Hindutva Pop: Mixing dance tracks with calls for religious warfare
The New York Times
Credit…Rebecca Conway for The New York Times
RAIPUR, India — The Indian pop star, swaddled in gold-trimmed tulle, stepped to the front of the stage at a neighborhood concert. Thunder effects crackled through speakers stacked near an electronics store.
“Every house will be saffron!” the singer, Laxmi Dubey, yelled into her microphone, referring to the color representing Hinduism. “We have to make terrorists run from our blessed land!” The crowd cheered when she added a throat-slitting hand gesture.
Ms. Dubey is one of the biggest stars driving the rise of Hindutva pop music in India over the past few years. Hindutva is a word describing a devout Hindu culture and way of life, and the music that bears its name sets traditional Hindu religious stories or Bollywood clips to dance beats — with added lyrics that in some cases openly call for the slaughter of nonbelievers, forced conversions, or attacks on Pakistan.
The songs are amassing huge numbers of views on YouTube — Ms. Dubey’s most popular song has more than 50 million on its own — and a growing fan base among the young.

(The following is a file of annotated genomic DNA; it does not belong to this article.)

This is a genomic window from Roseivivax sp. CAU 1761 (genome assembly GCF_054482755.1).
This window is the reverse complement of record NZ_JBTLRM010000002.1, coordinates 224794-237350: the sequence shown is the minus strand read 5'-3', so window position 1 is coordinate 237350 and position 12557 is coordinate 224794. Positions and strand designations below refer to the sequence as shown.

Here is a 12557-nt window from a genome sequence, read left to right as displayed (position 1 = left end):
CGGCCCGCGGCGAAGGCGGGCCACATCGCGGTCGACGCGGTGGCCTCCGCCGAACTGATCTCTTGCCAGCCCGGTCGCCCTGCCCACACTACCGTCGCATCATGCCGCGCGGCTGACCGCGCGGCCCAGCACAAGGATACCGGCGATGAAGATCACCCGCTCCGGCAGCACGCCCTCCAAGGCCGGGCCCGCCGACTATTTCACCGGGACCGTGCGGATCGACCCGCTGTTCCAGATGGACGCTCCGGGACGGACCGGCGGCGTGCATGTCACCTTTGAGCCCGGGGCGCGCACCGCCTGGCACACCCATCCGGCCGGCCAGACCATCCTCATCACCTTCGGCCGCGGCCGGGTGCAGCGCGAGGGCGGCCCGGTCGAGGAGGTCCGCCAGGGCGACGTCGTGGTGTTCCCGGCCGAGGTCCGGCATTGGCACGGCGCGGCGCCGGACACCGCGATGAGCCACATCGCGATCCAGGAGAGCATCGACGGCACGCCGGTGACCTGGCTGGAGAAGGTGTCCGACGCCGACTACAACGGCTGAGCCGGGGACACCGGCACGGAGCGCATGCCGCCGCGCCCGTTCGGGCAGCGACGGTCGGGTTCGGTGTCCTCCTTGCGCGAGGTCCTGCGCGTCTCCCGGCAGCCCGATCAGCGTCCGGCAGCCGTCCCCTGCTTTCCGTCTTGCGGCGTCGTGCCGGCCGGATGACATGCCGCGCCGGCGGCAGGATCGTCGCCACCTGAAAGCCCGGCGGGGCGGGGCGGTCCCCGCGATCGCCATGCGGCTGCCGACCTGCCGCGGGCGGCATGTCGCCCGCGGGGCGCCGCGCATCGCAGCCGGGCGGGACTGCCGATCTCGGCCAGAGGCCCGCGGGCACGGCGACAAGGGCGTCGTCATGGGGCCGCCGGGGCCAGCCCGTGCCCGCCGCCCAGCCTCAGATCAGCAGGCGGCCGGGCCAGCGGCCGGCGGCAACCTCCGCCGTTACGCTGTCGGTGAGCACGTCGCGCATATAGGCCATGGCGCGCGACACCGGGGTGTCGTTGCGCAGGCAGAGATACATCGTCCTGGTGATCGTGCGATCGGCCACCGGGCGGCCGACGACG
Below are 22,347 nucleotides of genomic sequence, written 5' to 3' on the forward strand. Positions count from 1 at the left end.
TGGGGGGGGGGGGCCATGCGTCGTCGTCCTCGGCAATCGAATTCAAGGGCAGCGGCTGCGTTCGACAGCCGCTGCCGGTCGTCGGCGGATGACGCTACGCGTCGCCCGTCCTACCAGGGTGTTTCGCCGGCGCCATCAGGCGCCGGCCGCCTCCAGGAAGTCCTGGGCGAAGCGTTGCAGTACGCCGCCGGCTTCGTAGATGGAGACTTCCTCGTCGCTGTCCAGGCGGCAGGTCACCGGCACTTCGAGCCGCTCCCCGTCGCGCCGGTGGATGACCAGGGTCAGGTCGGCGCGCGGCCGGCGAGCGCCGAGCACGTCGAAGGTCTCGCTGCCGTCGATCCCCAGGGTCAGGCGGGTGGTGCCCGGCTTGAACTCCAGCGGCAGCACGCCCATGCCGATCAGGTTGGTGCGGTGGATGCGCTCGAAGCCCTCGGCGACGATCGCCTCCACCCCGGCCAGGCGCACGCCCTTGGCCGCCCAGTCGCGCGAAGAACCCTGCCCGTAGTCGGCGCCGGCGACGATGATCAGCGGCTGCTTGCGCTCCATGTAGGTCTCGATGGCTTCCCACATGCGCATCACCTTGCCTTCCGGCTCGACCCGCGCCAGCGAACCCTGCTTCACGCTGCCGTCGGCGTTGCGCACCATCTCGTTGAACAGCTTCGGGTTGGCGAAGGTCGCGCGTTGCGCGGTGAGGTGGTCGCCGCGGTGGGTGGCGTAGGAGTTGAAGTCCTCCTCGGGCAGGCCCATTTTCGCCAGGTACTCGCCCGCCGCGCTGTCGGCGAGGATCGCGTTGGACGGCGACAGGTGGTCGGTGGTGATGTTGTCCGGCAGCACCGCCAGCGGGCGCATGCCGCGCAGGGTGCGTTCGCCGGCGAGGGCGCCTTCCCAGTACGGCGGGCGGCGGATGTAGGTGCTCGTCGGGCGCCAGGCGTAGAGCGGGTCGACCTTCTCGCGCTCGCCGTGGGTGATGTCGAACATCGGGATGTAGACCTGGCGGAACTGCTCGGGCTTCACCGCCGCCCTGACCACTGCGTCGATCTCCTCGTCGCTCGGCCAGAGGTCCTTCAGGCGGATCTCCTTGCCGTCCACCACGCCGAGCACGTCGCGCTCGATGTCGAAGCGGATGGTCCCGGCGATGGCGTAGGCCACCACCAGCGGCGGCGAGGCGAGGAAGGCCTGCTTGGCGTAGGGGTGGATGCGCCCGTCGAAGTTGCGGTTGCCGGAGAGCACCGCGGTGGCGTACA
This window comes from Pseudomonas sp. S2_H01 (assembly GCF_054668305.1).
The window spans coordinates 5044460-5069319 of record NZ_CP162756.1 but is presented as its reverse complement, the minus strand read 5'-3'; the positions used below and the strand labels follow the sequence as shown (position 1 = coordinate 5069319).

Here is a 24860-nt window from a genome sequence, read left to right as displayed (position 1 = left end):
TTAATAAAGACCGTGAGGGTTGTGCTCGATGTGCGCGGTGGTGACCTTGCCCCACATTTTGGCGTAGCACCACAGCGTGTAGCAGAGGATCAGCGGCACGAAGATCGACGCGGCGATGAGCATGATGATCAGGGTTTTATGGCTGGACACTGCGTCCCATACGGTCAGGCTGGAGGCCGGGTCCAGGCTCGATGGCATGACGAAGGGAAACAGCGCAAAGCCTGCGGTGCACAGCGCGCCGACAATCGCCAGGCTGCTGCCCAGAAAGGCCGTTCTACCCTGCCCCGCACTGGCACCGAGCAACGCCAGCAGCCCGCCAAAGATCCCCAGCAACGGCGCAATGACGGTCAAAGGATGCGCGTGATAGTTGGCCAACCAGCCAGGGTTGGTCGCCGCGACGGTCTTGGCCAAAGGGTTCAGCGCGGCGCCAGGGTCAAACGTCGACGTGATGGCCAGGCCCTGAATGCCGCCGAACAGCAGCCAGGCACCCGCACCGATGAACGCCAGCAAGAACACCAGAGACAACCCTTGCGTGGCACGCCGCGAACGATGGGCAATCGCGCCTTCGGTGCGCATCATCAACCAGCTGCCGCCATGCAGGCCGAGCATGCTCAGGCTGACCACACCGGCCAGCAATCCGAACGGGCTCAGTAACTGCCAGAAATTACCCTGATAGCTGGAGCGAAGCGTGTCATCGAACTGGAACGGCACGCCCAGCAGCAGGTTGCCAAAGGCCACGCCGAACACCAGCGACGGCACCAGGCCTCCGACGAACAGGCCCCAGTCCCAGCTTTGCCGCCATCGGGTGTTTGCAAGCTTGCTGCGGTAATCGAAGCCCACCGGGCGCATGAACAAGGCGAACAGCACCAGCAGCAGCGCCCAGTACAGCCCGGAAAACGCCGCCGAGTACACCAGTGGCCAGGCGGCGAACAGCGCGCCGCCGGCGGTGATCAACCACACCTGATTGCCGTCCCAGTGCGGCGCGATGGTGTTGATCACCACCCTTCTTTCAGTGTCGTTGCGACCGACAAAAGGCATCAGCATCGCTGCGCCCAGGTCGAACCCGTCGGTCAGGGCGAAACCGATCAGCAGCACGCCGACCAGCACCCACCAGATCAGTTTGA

It is the music of the times in Prime Minister Narendra Modi’s India. Muslims and other minorities fear that some of Mr. Modi’s Hindu-nationalist supporters are damaging the country’s secular foundation and making life dangerous for any who do not display extreme patriotism or Hindu religious fervor. These concerns were only heightened with a court decision Saturday in favor of Hindus over a contested holy site.
During Hindu festivals, the processions have started blasting the music in Muslim neighborhoods in shows of intimidation. Most of the songs prominently feature the call of “Jai Shri Ram!” Meaning “Hail Lord Ram,” a major Hindu god, it has become the battle cry for Hindu nationalists. Mobs have attacked Muslims who refuse to chant it along with them.
“Hate bundled with so-called faith has become par for the course today,” said T.M. Krishna, one of India’s most renowned traditional singers. “The masks are off, and what we are seeing should deeply worry us.”
Ms. Dubey, a gleeful provocateur, travels India with a 28-person troupe and is in such demand that families invite her to their homes to bless newborn babies.
Her goal, she said in an interview with The New York Times, is to recruit foot soldiers to make India a Hindu nation. At least one state government dominated by Mr. Modi’s Bharatiya Janata Party has used public money to stage her performances.